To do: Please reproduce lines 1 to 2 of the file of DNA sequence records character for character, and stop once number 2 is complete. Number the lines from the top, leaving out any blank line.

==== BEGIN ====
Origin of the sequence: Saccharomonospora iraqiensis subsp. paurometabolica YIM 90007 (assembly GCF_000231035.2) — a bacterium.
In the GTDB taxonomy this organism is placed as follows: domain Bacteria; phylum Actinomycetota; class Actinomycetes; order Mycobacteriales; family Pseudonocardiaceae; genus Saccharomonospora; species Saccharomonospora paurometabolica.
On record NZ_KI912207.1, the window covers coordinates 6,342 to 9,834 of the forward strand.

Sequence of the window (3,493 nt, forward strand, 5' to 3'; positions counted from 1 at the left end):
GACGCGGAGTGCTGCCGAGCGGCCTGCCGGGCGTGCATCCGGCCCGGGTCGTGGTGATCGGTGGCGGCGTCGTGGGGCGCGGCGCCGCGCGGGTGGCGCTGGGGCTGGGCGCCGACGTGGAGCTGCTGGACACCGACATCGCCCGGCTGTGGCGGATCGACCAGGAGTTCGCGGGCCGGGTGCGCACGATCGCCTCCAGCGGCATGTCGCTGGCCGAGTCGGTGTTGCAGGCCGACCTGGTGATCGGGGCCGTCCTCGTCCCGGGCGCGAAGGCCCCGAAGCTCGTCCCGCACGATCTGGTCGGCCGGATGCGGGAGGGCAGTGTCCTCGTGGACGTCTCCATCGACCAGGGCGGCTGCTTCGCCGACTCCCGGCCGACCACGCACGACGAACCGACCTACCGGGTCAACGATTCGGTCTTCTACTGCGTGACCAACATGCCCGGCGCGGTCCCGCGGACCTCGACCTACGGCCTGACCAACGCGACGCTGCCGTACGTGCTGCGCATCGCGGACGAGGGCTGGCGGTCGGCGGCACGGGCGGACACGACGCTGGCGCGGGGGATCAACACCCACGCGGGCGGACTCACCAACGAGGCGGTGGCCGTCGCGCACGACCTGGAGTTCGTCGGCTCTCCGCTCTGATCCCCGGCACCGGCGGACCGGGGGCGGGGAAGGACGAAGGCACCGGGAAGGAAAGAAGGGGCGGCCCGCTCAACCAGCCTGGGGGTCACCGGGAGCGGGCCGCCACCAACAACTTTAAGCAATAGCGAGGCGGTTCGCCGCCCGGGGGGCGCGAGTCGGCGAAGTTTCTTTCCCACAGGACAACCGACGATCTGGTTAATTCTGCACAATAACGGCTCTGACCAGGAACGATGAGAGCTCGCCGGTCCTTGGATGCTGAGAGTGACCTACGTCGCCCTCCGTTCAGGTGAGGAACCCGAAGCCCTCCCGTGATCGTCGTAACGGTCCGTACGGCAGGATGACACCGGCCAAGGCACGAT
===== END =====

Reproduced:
Origin of the sequence: Saccharomonospora iraqiensis subsp. paurometabolica YIM 90007 (assembly GCF_000231035.2) — a bacterium.
In the GTDB taxonomy this organism is placed as follows: domain Bacteria; phylum Actinomycetota; class Actinomycetes; order Mycobacteriales; family Pseudonocardiaceae; genus Saccharomonospora; species Saccharomonospora paurometabolica.